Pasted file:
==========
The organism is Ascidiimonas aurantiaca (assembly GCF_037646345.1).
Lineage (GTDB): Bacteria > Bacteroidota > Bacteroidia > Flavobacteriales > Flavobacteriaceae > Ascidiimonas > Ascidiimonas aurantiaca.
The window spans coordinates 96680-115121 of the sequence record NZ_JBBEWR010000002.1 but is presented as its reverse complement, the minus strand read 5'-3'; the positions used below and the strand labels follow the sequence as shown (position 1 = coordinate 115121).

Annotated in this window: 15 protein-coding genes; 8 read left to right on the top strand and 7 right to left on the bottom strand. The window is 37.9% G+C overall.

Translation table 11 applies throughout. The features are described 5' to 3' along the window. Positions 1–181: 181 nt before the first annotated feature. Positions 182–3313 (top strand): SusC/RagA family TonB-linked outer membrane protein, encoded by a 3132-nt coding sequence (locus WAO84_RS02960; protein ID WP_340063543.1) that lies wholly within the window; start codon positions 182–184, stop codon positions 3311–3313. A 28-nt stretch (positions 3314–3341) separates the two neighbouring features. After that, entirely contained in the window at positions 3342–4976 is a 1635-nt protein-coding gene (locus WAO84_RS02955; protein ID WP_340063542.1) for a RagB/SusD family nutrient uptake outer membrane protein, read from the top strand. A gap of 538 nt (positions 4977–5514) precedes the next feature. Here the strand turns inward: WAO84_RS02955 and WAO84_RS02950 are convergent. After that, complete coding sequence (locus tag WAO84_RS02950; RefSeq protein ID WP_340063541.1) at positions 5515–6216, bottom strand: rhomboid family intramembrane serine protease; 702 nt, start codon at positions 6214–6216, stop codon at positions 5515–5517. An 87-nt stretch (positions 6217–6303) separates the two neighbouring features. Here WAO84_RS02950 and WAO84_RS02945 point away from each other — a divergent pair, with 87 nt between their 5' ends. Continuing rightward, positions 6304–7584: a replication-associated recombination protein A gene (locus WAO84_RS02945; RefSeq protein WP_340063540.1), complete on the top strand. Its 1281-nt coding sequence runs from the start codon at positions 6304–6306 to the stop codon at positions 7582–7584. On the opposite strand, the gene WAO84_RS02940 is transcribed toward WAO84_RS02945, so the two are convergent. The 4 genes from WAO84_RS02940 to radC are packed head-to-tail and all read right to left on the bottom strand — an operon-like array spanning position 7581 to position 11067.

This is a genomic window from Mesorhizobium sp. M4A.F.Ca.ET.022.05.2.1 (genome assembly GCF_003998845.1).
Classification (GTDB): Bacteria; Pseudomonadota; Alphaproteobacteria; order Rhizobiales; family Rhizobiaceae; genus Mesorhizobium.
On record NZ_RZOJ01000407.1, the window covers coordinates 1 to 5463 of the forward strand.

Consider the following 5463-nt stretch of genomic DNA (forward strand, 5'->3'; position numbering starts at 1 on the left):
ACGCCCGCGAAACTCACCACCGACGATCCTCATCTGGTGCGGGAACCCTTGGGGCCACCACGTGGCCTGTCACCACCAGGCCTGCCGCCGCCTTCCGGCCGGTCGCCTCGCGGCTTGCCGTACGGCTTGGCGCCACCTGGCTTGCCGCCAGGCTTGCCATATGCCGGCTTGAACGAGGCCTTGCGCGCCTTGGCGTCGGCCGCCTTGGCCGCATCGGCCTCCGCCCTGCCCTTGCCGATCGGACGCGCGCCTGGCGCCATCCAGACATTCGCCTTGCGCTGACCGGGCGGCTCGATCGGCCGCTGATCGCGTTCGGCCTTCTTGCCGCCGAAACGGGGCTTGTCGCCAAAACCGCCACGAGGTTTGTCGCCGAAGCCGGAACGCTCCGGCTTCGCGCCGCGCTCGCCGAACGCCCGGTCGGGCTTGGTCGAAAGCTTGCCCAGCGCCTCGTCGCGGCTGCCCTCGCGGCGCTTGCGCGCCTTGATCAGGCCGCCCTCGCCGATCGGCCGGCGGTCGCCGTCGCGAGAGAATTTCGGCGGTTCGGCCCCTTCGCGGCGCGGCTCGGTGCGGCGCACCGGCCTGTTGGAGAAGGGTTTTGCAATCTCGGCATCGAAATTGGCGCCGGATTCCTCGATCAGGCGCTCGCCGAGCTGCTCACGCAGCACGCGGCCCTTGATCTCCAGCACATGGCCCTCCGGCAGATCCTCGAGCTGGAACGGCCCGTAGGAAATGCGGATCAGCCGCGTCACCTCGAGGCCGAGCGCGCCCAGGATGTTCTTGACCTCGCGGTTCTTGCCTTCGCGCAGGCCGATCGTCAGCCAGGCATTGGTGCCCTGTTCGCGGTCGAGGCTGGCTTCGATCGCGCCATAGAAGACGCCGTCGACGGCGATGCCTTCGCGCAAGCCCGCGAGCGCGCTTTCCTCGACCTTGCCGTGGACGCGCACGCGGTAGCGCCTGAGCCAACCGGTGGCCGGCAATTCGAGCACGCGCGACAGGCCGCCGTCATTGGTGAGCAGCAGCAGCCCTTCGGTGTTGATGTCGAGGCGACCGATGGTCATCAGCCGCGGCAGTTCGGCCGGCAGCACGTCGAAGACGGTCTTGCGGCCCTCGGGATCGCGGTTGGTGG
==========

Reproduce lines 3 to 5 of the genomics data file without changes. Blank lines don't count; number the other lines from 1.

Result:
The window spans coordinates 96680-115121 of the sequence record NZ_JBBEWR010000002.1 but is presented as its reverse complement, the minus strand read 5'-3'; the positions used below and the strand labels follow the sequence as shown (position 1 = coordinate 115121).

Annotated in this window: 15 protein-coding genes; 8 read left to right on the top strand and 7 right to left on the bottom strand. The window is 37.9% G+C overall.

Translation table 11 applies throughout. The features are described 5' to 3' along the window. Positions 1–181: 181 nt before the first annotated feature. Positions 182–3313 (top strand): SusC/RagA family TonB-linked outer membrane protein, encoded by a 3132-nt coding sequence (locus WAO84_RS02960; protein ID WP_340063543.1) that lies wholly within the window; start codon positions 182–184, stop codon positions 3311–3313. A 28-nt stretch (positions 3314–3341) separates the two neighbouring features. After that, entirely contained in the window at positions 3342–4976 is a 1635-nt protein-coding gene (locus WAO84_RS02955; protein ID WP_340063542.1) for a RagB/SusD family nutrient uptake outer membrane protein, read from the top strand. A gap of 538 nt (positions 4977–5514) precedes the next feature. Here the strand turns inward: WAO84_RS02955 and WAO84_RS02950 are convergent. After that, complete coding sequence (locus tag WAO84_RS02950; RefSeq protein ID WP_340063541.1) at positions 5515–6216, bottom strand: rhomboid family intramembrane serine protease; 702 nt, start codon at positions 6214–6216, stop codon at positions 5515–5517. An 87-nt stretch (positions 6217–6303) separates the two neighbouring features. Here WAO84_RS02950 and WAO84_RS02945 point away from each other — a divergent pair, with 87 nt between their 5' ends. Continuing rightward, positions 6304–7584: a replication-associated recombination protein A gene (locus WAO84_RS02945; RefSeq protein WP_340063540.1), complete on the top strand. Its 1281-nt coding sequence runs from the start codon at positions 6304–6306 to the stop codon at positions 7582–7584. On the opposite strand, the gene WAO84_RS02940 is transcribed toward WAO84_RS02945, so the two are convergent. The 4 genes from WAO84_RS02940 to radC are packed head-to-tail and all read right to left on the bottom strand — an operon-like array spanning position 7581 to position 11067.